Pentecost Sunday was nearly a week ago, but I still feel stuck in that room. Waiting. Asking this question: how did they survive the long, empty days between Jesus leaving and the Comforter coming?
How did they endure being lifted up by the joy of a promise believed only to drop again into the discouragement of yet another not yet?
And why the gap? Why did they have to wait at all?
We do know that the wait moved them to gather together. I imagine the promise was easier to believe when they could see the hope in one another’s faces. When they could pass around their Jesus stories, like a platter of bread and fish. Stories multiplied into hope. And faith.
And I imagine they worshipped. Sang and prayed.
Was this what it was all for? Was their worship the reason?
Did God wait, strain with holding himself back, because he wanted to hear their songs?
“Call to me,” he had once told them. “And I will answer you and tell you great and unsearchable things you do not know” (Jeremiah 33:3).
Call. My husband tells me this word suggests something organized, something formal. Something created. Like a song. Like a poem. Something more than careless words tossed at the sky.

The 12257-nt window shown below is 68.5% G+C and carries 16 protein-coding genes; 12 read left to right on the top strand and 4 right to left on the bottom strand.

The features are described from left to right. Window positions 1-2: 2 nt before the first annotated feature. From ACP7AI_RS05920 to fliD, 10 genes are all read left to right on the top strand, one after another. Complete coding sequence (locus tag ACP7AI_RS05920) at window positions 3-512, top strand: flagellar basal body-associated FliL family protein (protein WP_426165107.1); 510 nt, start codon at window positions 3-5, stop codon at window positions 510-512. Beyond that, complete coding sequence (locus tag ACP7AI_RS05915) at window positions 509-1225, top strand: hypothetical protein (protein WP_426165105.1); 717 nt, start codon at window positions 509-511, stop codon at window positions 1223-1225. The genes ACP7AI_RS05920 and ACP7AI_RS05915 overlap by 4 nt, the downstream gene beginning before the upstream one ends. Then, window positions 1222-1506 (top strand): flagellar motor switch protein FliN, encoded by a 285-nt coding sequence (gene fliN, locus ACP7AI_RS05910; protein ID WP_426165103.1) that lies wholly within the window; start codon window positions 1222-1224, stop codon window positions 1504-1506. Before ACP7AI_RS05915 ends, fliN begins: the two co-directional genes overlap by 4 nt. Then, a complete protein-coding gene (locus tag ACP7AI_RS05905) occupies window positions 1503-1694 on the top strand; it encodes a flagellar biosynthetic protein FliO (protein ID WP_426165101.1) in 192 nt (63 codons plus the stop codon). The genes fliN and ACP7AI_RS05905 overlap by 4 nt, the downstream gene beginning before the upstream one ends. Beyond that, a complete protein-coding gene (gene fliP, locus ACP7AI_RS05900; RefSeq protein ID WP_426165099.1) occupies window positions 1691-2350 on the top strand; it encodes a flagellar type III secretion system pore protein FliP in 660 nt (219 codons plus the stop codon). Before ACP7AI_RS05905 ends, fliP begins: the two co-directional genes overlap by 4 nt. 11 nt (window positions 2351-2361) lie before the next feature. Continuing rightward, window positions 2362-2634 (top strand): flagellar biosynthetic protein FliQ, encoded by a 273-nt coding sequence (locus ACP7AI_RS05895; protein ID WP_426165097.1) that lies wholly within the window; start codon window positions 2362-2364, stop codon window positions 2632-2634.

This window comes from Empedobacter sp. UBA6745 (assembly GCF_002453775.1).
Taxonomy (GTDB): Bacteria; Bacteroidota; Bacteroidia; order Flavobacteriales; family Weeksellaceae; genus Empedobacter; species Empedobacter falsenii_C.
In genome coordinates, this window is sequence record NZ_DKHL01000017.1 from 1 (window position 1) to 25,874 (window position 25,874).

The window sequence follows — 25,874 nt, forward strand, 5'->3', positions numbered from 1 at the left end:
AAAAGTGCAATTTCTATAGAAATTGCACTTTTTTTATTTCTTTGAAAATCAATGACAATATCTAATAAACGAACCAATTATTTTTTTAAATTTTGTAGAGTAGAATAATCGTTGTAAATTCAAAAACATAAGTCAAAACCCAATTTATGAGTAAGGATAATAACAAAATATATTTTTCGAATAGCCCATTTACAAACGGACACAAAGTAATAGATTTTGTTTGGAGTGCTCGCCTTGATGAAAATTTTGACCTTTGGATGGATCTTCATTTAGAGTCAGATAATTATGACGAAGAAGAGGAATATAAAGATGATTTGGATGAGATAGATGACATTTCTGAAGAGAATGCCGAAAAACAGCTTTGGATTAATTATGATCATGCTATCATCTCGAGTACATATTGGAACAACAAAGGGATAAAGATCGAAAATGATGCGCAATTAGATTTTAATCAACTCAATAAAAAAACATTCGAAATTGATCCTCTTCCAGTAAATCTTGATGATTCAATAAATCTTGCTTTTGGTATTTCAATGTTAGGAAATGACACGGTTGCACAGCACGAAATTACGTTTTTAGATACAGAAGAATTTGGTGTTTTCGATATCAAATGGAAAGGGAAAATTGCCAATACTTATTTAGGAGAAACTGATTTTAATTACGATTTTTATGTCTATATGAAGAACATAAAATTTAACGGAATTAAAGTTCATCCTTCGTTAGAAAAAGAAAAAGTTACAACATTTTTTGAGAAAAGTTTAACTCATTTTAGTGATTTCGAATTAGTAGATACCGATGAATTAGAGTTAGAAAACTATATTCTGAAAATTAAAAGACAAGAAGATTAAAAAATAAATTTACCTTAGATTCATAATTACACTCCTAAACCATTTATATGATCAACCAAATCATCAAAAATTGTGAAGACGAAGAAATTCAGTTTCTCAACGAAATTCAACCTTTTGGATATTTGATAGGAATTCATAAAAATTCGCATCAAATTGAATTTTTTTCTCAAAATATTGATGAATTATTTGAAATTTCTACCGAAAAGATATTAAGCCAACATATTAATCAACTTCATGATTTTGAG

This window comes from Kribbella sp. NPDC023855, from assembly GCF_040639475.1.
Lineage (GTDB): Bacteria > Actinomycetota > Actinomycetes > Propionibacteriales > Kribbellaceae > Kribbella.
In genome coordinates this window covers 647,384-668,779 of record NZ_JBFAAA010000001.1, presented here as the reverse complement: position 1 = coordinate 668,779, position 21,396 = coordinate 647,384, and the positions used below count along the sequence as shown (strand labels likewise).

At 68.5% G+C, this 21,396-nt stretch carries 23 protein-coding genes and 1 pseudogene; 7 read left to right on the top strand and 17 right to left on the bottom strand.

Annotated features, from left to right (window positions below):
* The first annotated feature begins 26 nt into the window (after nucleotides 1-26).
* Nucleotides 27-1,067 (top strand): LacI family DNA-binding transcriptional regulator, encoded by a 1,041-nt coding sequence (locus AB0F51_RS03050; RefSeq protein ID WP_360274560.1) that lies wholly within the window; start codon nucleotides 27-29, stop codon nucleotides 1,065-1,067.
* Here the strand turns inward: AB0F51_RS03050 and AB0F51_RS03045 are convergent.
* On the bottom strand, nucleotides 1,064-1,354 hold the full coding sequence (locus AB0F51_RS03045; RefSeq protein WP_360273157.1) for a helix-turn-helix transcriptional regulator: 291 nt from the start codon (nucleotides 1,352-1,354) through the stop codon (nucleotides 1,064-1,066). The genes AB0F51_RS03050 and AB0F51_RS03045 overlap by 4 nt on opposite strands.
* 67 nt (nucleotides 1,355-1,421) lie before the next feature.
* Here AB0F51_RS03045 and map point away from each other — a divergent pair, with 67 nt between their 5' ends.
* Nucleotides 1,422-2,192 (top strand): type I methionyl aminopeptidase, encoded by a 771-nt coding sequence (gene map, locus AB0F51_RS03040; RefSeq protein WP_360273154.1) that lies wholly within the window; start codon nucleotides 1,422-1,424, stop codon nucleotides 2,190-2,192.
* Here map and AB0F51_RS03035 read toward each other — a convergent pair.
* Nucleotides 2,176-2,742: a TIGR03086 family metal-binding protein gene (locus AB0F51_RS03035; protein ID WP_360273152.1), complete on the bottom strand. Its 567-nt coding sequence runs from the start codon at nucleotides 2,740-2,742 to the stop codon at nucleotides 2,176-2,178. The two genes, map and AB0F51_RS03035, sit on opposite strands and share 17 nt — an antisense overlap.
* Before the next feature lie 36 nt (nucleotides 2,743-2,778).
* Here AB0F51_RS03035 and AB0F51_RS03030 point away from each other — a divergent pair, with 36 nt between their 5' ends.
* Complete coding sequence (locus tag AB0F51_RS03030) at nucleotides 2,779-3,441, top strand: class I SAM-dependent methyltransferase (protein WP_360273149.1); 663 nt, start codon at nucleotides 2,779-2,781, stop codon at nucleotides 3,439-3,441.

Maybe you don’t sing songs. Maybe you don’t write poems. But maybe you journal. Maybe you sketch. Maybe you take photographs or bake bread for the neighbors. Maybe you orchestrate elaborate finger-painted messes with the three-year-olds at church and maybe, just maybe, that is your call? Your song? Your cry for more of God?
And maybe that is the point of it all. The point of waiting. The point of living. To add our call to the many others until a crescendo of sound and beauty and worship rises to heaven and All is unleashed.
Then, just as it was that Pentecost when God’s church was born, wind and fire reveal the great unknowns.
What have we all been waiting for? To hear the mysteries of God’s glory in a language we can comprehend.
Those unsearchable glories we never even knew to seek.